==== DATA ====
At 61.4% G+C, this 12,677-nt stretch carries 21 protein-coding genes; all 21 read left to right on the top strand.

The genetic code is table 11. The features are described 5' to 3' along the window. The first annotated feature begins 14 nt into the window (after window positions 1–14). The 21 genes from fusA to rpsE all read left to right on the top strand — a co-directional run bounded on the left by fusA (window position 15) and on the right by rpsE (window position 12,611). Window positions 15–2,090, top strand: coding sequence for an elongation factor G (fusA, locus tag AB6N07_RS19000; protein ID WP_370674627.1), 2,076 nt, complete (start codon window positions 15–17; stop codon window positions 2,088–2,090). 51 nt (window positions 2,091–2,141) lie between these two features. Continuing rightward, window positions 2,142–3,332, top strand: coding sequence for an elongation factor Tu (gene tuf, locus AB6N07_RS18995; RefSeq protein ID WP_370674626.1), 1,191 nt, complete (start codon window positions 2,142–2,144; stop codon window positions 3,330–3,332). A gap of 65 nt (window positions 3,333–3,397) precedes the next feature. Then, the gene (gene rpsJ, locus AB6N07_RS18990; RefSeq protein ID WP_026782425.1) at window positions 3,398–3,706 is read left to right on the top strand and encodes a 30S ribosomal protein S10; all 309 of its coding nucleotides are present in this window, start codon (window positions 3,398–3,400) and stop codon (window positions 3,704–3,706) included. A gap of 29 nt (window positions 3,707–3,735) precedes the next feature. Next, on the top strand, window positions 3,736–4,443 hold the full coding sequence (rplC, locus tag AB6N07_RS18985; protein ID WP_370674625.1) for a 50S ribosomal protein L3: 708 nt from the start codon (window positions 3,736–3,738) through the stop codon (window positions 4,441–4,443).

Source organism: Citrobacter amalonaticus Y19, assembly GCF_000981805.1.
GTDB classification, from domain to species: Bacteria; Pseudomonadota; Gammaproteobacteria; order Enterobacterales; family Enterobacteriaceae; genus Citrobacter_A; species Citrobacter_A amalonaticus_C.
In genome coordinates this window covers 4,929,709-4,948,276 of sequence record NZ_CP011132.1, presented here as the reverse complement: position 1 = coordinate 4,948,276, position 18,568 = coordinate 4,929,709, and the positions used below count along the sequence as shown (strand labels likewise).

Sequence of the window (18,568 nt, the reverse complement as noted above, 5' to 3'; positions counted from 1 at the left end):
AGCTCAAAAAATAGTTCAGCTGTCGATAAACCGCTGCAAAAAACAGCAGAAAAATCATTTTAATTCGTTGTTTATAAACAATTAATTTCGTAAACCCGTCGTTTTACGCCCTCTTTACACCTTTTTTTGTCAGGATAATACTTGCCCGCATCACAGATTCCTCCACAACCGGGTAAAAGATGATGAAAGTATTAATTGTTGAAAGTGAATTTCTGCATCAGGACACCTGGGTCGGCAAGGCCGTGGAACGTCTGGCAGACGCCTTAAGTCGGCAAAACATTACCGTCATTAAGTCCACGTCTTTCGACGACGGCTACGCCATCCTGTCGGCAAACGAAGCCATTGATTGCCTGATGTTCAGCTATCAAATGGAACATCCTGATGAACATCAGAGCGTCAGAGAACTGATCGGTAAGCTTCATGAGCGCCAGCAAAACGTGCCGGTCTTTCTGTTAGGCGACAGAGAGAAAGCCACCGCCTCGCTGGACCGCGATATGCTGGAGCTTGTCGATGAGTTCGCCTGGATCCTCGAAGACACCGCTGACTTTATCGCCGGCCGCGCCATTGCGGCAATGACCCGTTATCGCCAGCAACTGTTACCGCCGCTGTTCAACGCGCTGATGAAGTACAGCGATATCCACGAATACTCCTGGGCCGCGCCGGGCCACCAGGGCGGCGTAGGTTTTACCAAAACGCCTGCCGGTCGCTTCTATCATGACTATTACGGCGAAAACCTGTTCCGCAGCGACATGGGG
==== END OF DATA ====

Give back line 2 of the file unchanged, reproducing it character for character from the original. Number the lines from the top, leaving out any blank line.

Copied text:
The genetic code is table 11. The features are described 5' to 3' along the window. The first annotated feature begins 14 nt into the window (after window positions 1–14). The 21 genes from fusA to rpsE all read left to right on the top strand — a co-directional run bounded on the left by fusA (window position 15) and on the right by rpsE (window position 12,611). Window positions 15–2,090, top strand: coding sequence for an elongation factor G (fusA, locus tag AB6N07_RS19000; protein ID WP_370674627.1), 2,076 nt, complete (start codon window positions 15–17; stop codon window positions 2,088–2,090). 51 nt (window positions 2,091–2,141) lie between these two features. Continuing rightward, window positions 2,142–3,332, top strand: coding sequence for an elongation factor Tu (gene tuf, locus AB6N07_RS18995; RefSeq protein ID WP_370674626.1), 1,191 nt, complete (start codon window positions 2,142–2,144; stop codon window positions 3,330–3,332). A gap of 65 nt (window positions 3,333–3,397) precedes the next feature. Then, the gene (gene rpsJ, locus AB6N07_RS18990; RefSeq protein ID WP_026782425.1) at window positions 3,398–3,706 is read left to right on the top strand and encodes a 30S ribosomal protein S10; all 309 of its coding nucleotides are present in this window, start codon (window positions 3,398–3,400) and stop codon (window positions 3,704–3,706) included. A gap of 29 nt (window positions 3,707–3,735) precedes the next feature. Next, on the top strand, window positions 3,736–4,443 hold the full coding sequence (rplC, locus tag AB6N07_RS18985; protein ID WP_370674625.1) for a 50S ribosomal protein L3: 708 nt from the start codon (window positions 3,736–3,738) through the stop codon (window positions 4,441–4,443).